Large Numbers of Negative Trial Results Impede Progress in Critical Care Medicine
Excessive numbers of negative clinical trials are a major impediment to the advancement of critical care medicine.
Excessive numbers of negative clinical trials — many of which may be false-negative trials — are a major impediment to the advancement of critical care medicine, according to an opinion piece published in The Lancet Respiratory Medicine.
John G Laffey, MD, of the Regenerative Medicine Institute (REMEDI) at the Centre for Research in Medical Devices (CÚRAM) and professor of biomedical sciences and anesthesia and intensive care medicine at the National University of Ireland Galway, and Brian P. Kavanagh, of the departments of anesthesia and physiology at the University of Toronto, in Ontario, Canada, discussed the limitations of randomized clinical trials (RCTs) in critical care medicine, noting that the vast majority come to negative conclusions. Drs Laffey and Kavanagh asserted that positive results constitute only 5% of the 20 most recent large pharmacologic studies in sepsis and acute respiratory distress syndrome (ARDS).
They argued that the failure to find positive results in such an overwhelming majority of RCTs is highly unlikely and may be reflective of faulty trial design. In most cases, the explanation for false-negative results is that the patient population is too small to detect positive results, a statistical limitation.
But the investigators also maintained that if an intervention is not well-matched to the patients in the study — that is, if the biologic target is absent in the patients — the limitation is then biologic, not statistical. They contended that this is a major problem in trials in critical care medicine and note that almost all studies of sepsis or ARDS depend on consensus definitions rather than specific diagnoses to determine trial eligibility, as both are heterogeneous syndromes rather than diseases.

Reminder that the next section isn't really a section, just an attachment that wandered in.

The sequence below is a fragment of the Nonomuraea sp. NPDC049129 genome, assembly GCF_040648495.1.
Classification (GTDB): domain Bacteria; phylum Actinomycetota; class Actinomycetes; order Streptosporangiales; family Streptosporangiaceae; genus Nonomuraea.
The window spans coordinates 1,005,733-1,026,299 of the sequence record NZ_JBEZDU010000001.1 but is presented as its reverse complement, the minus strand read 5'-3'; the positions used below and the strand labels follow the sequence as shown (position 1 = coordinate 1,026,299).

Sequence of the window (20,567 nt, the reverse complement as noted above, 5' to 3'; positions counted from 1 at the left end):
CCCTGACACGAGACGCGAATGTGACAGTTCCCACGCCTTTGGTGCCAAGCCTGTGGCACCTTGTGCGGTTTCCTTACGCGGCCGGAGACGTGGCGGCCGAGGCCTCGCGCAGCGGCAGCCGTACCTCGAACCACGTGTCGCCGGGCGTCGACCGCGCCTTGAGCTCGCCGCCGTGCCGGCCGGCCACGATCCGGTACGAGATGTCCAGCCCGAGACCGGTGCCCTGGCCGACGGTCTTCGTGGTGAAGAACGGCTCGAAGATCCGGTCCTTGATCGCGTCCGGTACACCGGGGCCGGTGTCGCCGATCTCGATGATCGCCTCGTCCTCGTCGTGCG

Falsely-negative studies can have important adverse effects. Potentially effective therapies may be discarded because they were studied in the wrong patient population, or in too small a patient population. A prevalence of negative studies in a specialty can also discourage bright minds from entering that specialty and impede progress in elucidating pathologic mechanisms.
Drs Lafferty and Kavanagh outlined several steps that could be taken to break the cycle of negative RCTs in critically ill patients. While conventional consensus criteria may be helpful during the preliminary screening for an RCT, the same criteria may not be optimal for determining trial eligibility.
In contrast, selection of subgroups of patients likely to respond to an intervention may reduce study noise, sample size, and study-associated harm. Another suggestion is that improved understanding of the biologic mechanisms involved in these syndromes may identify molecular targets for therapies. The investigators noted that approaches focusing on disease mechanisms in subgroups of patients with ARDS and sepsis have already shown promise.
Lafferty LG, Kavanagh BP. Negative trials in critical care: why most research is probably wrong. Lancet Respir Med. 2018;6(9):659-660.